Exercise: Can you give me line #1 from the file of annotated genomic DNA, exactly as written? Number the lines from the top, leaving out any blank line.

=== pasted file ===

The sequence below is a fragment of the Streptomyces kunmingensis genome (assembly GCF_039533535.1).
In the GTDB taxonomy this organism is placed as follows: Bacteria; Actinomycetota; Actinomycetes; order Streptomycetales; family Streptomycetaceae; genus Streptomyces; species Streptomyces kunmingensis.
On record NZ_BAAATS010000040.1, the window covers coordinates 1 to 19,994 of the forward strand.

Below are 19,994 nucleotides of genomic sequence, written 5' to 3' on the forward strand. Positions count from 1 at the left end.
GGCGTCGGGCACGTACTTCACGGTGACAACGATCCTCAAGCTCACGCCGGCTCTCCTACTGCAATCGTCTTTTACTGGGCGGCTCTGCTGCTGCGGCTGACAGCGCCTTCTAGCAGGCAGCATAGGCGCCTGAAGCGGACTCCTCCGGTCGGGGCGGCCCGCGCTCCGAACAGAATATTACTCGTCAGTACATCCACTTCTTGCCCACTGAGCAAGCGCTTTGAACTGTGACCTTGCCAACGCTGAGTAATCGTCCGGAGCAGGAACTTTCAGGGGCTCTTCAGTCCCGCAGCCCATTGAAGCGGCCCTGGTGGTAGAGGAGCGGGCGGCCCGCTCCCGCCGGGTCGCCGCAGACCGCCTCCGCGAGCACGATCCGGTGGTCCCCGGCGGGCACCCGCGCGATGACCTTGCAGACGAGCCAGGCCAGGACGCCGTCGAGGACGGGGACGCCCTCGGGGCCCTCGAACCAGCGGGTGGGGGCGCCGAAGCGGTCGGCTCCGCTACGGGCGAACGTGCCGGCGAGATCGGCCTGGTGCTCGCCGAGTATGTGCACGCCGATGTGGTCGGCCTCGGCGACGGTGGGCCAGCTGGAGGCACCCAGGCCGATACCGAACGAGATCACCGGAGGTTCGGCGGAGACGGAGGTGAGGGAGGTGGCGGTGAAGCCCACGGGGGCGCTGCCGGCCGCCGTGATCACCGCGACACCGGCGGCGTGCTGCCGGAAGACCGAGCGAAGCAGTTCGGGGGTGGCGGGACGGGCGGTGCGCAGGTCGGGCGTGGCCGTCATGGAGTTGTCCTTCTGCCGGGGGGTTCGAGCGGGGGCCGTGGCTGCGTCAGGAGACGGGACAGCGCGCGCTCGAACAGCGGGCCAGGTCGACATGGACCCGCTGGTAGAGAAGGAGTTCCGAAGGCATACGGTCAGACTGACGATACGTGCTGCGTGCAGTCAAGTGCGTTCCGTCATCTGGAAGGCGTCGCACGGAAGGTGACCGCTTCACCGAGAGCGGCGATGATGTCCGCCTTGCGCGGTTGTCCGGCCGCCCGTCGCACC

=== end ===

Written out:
The sequence below is a fragment of the Streptomyces kunmingensis genome (assembly GCF_039533535.1).